Environmental issues have become so much a central part of the discourse that even a notoriously grumpy old sceptic such as Ivan Yates now devotes a special section to it, Down to Earth, every week on The Hard Shoulder (Newstalk, Mon-Fri 4pm). The genial and well-informed Dr Cara Augustenborg looks at the latest eco-news and research.
Us media types love a good debate, don't we? Actually, I don't include myself in that - I'd sooner rewatch Aliens for the thousandth time than sit through an hour of politicians arguing across one another - and presumably I'm not the only one.
Life comes at you fast: hard to believe it, but Dolores O'Riordan died almost two years ago. It doesn't feel like that long since the news broke, but there it is: in January 2017, one of Ireland's finest talents passed away at a shockingly young age.
In 1986, during the height of the popularity of Dallas, actor Patrick Duffy appeared on The Late Late Show. At one point, he produced a video camera and started filming his host, Gay Byrne. He quipped that he had filmed Johnny Carson, whom he dubbed the second best chat-show host in the world, and now he had his camera trained on the best of them all.
If there's one thing we Irish inarguably do well, it's death. This admirable national quality was proven once more by the coverage all week of Gay Byrne's passing: while much sadness was expressed, it was as much a celebration of a life less ordinary as lamentation at its ending.
A large portion of 200 job losses at RTÉ will come from the transfer of the National Symphony Orchestra to the National Concert Hall and the closure of the Limerick production facility, according to RTÉ director general Dee Forbes.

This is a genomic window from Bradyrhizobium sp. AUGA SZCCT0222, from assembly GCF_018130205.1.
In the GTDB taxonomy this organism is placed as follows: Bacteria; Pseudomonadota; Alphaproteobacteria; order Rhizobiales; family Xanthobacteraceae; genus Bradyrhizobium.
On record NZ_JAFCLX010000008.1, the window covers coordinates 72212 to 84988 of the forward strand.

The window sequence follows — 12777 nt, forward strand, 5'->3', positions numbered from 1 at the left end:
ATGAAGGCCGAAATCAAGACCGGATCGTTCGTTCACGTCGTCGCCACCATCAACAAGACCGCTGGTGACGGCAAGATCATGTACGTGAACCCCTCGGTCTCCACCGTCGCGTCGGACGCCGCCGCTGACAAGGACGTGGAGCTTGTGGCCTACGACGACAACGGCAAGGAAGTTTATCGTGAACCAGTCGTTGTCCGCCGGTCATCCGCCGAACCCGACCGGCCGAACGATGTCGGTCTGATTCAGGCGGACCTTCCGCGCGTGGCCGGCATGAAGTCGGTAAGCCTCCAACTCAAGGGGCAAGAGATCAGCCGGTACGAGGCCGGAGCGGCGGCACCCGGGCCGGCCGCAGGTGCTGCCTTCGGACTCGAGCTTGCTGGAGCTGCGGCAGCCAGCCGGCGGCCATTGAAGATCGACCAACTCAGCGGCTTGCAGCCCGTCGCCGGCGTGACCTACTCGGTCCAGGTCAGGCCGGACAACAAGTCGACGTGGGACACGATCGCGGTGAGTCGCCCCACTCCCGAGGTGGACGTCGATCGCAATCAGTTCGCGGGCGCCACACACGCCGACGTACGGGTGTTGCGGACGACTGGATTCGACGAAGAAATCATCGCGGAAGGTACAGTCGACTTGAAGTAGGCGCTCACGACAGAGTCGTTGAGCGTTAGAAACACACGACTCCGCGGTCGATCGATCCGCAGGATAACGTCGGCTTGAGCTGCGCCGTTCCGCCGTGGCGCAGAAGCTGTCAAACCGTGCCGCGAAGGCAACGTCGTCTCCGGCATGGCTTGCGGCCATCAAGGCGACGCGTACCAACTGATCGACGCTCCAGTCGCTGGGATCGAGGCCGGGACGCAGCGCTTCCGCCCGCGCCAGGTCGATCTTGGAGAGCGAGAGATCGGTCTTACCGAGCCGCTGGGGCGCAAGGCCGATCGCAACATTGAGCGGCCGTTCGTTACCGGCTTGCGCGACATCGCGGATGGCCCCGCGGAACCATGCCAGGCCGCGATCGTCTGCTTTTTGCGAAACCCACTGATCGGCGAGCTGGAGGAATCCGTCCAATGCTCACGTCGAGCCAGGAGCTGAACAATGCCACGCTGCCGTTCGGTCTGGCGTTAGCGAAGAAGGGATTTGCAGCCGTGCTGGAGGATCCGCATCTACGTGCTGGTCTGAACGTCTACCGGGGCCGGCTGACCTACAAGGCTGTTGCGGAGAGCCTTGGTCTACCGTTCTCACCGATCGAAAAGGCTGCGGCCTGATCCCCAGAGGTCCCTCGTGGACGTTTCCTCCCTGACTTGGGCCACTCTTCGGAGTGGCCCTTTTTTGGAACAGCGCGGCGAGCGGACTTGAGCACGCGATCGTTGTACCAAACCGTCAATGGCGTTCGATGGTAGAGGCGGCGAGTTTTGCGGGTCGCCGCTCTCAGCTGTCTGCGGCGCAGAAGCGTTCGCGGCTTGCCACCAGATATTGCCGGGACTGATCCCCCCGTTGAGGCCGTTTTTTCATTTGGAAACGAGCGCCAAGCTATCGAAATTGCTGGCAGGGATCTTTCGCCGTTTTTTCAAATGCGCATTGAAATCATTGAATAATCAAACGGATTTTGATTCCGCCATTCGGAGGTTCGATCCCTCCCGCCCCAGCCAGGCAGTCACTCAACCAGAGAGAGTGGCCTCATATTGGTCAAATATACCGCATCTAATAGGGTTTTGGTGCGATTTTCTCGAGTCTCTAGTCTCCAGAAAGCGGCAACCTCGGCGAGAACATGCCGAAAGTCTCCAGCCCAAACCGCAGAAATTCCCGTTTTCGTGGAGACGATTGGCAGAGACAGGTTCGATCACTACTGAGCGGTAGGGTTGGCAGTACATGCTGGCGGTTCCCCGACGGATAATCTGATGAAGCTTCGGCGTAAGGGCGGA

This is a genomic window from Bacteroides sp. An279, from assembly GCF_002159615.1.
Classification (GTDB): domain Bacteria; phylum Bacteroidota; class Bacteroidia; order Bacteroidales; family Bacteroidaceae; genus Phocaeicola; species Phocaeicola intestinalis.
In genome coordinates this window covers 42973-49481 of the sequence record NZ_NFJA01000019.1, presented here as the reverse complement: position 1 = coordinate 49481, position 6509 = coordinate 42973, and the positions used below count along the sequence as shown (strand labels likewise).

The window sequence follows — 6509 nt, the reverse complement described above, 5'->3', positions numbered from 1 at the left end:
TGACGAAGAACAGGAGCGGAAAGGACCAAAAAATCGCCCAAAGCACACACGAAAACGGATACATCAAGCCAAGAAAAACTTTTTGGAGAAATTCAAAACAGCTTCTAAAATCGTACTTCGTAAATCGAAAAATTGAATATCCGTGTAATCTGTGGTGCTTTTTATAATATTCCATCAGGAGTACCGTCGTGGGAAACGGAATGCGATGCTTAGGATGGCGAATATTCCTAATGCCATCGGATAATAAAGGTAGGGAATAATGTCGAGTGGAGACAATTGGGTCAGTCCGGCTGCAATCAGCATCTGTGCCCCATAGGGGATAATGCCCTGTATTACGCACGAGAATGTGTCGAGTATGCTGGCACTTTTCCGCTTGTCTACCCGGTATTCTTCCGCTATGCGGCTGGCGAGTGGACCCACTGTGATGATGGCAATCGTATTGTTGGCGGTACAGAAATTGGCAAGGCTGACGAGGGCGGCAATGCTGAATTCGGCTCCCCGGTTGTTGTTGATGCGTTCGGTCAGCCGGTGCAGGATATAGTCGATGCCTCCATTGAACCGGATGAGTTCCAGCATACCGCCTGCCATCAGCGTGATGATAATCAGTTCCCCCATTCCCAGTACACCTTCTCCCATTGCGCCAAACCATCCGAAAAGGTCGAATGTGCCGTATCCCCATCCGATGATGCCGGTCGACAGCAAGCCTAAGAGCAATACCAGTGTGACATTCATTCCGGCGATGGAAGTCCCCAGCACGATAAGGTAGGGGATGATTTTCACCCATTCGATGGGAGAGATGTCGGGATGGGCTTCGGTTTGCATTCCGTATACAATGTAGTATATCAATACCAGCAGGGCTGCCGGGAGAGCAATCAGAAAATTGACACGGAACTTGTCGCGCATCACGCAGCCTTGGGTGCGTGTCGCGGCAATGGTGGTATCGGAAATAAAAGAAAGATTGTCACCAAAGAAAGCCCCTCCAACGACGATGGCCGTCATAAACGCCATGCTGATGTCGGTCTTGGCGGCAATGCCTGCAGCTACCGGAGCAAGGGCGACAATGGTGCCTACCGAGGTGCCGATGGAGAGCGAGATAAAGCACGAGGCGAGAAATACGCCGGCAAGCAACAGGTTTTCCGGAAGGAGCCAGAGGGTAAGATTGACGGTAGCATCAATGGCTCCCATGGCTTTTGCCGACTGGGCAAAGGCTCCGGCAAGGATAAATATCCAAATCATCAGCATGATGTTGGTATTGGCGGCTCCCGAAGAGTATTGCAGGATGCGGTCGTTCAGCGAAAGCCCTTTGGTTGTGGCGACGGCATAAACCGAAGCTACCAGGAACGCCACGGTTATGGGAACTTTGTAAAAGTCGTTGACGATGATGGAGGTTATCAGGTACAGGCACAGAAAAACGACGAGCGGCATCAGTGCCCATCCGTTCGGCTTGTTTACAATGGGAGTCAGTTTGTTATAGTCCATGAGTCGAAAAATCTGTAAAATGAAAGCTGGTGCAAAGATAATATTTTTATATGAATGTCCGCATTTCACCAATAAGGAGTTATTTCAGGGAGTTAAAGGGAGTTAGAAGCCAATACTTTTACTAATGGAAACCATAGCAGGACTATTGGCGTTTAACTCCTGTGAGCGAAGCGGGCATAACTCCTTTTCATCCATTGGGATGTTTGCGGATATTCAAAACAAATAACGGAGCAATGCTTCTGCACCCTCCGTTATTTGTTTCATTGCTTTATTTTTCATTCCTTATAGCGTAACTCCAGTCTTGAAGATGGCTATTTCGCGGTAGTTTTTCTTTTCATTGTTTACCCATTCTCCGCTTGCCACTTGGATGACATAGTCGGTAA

When Gay Byrne died yesterday, a part of Irish life and Irish culture died with him. Primarily because there was no one like Gay Byrne. It's as simple as that. In May 2014, over lunch in Chez Max opposite Dublin Castle, I asked him did he ever regret giving up 60 years of his life to RTÉ. He said: "I never wanted to do anything else since I was 14 or 15. I knew nothing about television but I wanted to be Eamonn Andrews. He was my hero."
When I worked in London in the 1990s and Terry Wogan was king of the chat show, people sometimes asked: "Aren't you sorry in Ireland to have lost such a talented broadcaster?" To which I'd always reply: "But we have Gay Byrne." Quod erat demonstrandum. Case proven.
Fans of Frasier will be familiar with the running gag that whenever crisis befalls the radio host, producer Roz reaches for an emergency 'Best of Crane' tape. The best-ofs that colonise the bank holiday schedules are planned and crafted, but it's hard to listen without prejudice.
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